Andrew A. Smith
Scripps Howard News Service
The new Ghost Rider movie’s ticket sales aren’t very hot, but the controversy raging in the comic-book community is an inferno.
The story begins in 1972, when the flaming cyclist was created at Marvel Comics by writer Mike Friedrich, editor Roy Thomas and artist Mike Ploog. Comics creators in those days – and often today – don’t own anything they create for the major publishers, because of a contract called “work for hire.” But when the first Ghost Rider movie came out in 2007, Friedrich sued Marvel for partial ownership of the character on a technicality – which would result in a windfall from the movie.
A windfall he desperately needed. Friedrich, now 69, is unemployed, broke and suffering from a liver ailment. He has been making ends meet by selling signed Ghost Rider items at conventions as a paid guest, which according to documents filed in the lawsuit, amounted to a total of $17,000.
But ownership of trademark and copyright isn’t something comics publishers take lightly. Both of the major comics publishers make more money from licensing their library of characters than they do selling comic books, and have even dropped the word “Comics” from their names – they are now Marvel Entertainment and DC Entertainment. And here’s the real bugaboo: According to U.S. law, failure to defend a trademark can lead to losing it.
So Marvel – and parent company Disney – went after the lawsuit with their own heads on fire, including a countersuit demanding the $17,000. And they won. In December, Judge Katherine Forrest of the U.S. District Court for the Southern District of New York threw out Friedrich’s suit, and ordered him to pay Marvel the 17 grand. Also, his future income was constrained, in that he can only sign and sell Ghost Rider material that he buys retail.
This judgment sent a shock wave across the comics world. Fans were appalled at what looked like the Disney Goliath slamming a sick old David who had done them great service in his youth. Freelance comics creators – which is most of them – shuddered at the prospect of this fate in their own future, and of losing the “gentleman’s agreement” allowing them to supplement their income at conventions with sketches and signatures.
Parsing their words carefully – Friedrich plans to appeal – Marvel Publisher Dan Buckley and Chief Creative Officer Joe Quesada told the Comic Book Resources website that the latter, at least, isn’t likely. “Marvel is not looking to make any new policy announcements through this lawsuit,” quoth Quesada. “We in no way want to interfere with creators at conventions providing a positive Marvel experience for our fans,” sayeth Buckley.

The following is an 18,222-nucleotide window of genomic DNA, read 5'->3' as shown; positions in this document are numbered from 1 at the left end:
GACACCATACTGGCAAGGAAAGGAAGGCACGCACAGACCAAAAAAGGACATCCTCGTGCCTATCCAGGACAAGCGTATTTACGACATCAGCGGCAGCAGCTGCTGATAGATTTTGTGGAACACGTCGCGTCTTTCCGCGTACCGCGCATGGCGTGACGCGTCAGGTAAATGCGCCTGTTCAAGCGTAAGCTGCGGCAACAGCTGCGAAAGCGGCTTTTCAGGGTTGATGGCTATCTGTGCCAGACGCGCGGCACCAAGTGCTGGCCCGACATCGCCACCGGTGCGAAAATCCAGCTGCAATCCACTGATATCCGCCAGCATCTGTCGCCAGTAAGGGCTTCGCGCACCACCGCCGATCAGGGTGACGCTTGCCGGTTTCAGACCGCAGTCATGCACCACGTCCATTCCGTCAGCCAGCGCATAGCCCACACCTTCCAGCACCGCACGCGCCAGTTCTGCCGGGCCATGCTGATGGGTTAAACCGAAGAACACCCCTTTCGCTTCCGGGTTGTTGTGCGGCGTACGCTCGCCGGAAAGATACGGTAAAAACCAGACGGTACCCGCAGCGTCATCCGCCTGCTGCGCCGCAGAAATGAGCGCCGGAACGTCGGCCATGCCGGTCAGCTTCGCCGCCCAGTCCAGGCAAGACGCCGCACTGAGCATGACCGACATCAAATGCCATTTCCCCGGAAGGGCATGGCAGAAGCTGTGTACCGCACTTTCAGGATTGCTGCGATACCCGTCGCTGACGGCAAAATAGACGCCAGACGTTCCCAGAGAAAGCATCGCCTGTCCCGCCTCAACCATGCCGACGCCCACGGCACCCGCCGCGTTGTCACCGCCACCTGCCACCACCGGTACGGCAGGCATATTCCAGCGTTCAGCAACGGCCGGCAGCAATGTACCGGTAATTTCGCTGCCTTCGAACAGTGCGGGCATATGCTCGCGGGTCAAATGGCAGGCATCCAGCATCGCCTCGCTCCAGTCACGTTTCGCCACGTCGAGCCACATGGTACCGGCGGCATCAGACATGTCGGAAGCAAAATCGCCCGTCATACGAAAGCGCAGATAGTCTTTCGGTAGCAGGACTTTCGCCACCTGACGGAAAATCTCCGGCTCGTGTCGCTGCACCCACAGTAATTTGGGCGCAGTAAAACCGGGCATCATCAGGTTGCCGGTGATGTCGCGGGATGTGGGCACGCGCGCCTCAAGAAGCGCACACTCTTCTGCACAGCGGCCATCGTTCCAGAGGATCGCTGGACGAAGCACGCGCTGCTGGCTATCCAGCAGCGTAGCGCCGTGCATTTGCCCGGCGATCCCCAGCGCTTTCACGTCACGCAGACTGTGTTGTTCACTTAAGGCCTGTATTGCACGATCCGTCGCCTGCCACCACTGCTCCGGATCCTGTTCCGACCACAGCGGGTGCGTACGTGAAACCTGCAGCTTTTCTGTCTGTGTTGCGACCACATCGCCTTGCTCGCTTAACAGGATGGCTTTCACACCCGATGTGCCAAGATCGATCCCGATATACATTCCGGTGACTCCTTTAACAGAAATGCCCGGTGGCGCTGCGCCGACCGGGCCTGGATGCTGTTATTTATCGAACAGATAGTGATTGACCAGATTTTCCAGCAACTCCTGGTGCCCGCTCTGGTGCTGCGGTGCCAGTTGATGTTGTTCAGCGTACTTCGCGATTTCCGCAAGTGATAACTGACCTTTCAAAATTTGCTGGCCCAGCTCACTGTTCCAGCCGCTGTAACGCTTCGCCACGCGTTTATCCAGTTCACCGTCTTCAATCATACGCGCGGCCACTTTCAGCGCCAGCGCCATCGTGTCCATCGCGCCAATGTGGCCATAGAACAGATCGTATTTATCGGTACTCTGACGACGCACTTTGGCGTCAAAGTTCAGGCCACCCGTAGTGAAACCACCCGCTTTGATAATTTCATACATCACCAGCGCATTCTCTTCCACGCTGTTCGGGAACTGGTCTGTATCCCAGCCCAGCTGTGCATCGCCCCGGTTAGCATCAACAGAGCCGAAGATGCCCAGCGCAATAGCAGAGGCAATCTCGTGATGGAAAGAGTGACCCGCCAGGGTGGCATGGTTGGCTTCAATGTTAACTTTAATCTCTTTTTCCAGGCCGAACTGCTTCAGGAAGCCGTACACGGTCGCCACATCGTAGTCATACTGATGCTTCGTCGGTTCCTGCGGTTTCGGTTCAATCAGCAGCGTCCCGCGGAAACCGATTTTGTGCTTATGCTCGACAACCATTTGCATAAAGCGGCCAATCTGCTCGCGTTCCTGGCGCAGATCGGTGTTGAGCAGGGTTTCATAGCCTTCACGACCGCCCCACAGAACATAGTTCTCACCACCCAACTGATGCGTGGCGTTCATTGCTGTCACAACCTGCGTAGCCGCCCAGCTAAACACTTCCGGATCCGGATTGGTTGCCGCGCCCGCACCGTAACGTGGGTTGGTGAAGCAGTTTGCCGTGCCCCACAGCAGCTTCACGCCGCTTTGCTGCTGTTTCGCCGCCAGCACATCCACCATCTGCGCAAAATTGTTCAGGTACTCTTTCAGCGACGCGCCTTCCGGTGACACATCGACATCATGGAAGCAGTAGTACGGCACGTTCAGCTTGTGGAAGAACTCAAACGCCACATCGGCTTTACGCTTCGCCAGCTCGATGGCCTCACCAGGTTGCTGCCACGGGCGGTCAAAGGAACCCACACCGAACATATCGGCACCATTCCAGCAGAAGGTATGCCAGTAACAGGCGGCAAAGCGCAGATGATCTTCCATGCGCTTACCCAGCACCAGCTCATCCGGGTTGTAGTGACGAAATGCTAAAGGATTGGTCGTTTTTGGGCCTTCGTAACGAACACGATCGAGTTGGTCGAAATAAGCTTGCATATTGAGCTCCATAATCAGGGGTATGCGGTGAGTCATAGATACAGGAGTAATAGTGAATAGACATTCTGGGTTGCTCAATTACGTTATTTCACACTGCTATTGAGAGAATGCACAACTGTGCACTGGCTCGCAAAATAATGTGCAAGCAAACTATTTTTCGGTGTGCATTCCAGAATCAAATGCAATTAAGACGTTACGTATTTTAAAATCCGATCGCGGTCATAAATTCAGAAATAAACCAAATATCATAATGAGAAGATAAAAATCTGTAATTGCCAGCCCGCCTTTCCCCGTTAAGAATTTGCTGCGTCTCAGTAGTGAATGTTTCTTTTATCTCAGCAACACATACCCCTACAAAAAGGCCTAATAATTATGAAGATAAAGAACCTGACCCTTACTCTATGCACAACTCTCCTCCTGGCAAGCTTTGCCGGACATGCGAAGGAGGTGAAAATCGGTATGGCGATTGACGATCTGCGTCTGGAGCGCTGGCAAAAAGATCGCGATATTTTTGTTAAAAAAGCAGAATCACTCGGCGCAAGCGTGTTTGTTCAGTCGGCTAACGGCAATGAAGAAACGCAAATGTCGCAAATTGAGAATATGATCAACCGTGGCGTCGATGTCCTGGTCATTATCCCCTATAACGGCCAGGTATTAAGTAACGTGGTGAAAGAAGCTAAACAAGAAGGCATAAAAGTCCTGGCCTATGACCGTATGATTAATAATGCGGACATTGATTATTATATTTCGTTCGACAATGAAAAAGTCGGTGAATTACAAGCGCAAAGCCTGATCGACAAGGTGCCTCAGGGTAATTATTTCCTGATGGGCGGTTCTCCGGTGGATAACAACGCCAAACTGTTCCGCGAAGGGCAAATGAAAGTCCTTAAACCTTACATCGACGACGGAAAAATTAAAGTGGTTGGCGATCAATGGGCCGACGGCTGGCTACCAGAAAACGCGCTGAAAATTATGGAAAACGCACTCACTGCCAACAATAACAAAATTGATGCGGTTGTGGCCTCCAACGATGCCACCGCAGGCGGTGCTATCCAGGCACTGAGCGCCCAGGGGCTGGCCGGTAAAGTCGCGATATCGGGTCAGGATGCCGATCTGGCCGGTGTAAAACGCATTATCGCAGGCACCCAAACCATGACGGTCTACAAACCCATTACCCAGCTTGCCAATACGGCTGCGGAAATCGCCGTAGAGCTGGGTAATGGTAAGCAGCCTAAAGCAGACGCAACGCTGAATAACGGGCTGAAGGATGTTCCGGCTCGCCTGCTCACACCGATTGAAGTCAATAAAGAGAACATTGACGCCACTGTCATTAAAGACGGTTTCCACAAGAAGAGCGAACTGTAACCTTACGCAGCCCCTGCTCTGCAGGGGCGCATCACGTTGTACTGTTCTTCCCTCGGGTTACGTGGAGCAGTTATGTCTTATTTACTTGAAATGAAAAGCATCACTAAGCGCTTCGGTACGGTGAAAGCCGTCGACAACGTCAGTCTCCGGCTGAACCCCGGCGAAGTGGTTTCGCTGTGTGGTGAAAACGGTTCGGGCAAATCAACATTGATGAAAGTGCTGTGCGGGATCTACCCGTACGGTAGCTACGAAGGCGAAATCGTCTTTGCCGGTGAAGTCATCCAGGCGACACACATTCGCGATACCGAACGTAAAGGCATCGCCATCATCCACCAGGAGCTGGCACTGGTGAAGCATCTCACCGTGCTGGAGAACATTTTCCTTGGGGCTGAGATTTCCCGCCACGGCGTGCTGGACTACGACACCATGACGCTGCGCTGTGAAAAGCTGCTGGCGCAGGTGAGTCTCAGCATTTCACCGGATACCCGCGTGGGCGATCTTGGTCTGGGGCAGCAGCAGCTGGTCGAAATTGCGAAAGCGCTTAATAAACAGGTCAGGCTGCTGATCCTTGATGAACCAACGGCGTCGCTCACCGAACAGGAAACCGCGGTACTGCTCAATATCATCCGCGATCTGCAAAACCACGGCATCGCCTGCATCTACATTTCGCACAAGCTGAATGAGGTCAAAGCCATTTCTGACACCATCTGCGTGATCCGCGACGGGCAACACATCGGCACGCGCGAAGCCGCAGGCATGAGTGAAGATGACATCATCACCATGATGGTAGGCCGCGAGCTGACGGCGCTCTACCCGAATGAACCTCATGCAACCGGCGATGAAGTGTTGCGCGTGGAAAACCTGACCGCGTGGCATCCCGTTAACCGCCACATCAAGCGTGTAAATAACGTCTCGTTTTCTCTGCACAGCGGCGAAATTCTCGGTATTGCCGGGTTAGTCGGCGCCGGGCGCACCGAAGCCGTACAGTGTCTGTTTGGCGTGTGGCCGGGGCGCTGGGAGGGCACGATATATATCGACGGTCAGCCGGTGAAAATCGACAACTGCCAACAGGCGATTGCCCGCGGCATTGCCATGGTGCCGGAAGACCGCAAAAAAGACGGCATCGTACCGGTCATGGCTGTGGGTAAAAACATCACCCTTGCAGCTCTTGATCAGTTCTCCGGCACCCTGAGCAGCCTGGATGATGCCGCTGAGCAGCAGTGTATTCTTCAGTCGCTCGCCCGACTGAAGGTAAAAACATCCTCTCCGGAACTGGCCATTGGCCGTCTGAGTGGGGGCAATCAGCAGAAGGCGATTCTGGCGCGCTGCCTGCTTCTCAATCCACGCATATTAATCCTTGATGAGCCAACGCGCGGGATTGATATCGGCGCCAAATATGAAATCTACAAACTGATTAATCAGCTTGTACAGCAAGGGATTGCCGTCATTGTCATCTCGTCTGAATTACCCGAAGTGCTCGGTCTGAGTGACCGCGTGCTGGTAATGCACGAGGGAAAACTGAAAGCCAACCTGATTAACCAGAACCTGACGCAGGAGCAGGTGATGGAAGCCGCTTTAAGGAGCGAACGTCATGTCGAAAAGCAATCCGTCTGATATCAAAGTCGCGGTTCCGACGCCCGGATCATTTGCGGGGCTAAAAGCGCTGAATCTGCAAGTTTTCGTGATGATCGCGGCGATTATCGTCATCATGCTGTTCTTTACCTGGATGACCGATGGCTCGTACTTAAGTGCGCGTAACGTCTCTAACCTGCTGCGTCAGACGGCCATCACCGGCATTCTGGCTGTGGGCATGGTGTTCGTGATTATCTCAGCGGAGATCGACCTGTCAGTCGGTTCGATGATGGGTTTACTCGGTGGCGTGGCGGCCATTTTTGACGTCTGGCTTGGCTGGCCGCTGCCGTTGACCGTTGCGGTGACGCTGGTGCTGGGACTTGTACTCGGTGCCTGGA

Even so, the creative and fan community responded. Blogs across the Internet excoriated Marvel, or started petitions for the $17,000 to be forgiven. Steve Niles, creator of “30 Days of Night,” led a charge on Twitter (@steveniles) and set up a Facebook page for contributions (www.steveniles.com/gary.html). Creators such as Gail Simone (Batgirl) and Jill Thompson (Scary Godmother) tweeted encouragement. Longtime creators’ rights champion Neal Adams was one of many who auctioned original art, with proceeds going to Friedrich.
“Yesterday the comic industry brought me to tears because of selfishness,” Niles tweeted on Feb. 10. “Today, because of community. … You guys rock.”
And, naturally, there were calls to boycott Ghost Rider: Spirit of Vengeance, despite that not really serving anyone. That might have led to the film’s disappointing third-place finish on its opening weekend, with a $22 million box office. Or it might have simply been lack of enthusiasm, as the first Ghost Rider performed tepidly.
My own take on the movie is that it’s not nearly as bad as I thought it would be. It’s an over-the-top popcorn movie that doesn’t attempt any deep philosophy or subtle storytelling. It leans instead on bombastic special effects, beautiful Romanian-Turkish scenery and Nicolas Cage being typically unhinged. I’ve always said Ghost Rider is an impressive visual looking for a story, and this movie is Exhibit A.
But even if the movie was Citizen Blaze, it would still be overshadowed by the story behind the story. I won’t waste any breath faulting Marvel’s lawyers for protecting the company’s copyrights, because that’s like criticizing a shark for eating. I choose instead to focus instead on the amazing tale of comics creators and fans rising up like a tidal wave to help one of their own.
It’s the best superhero story I’ve seen in years.
1. Ghost Rider first appeared in the fifth issue of a try-out book called Marvel Spotlight in 1972, before quickly graduating to his own eponymous title. Courtesy Marvel Entertainment.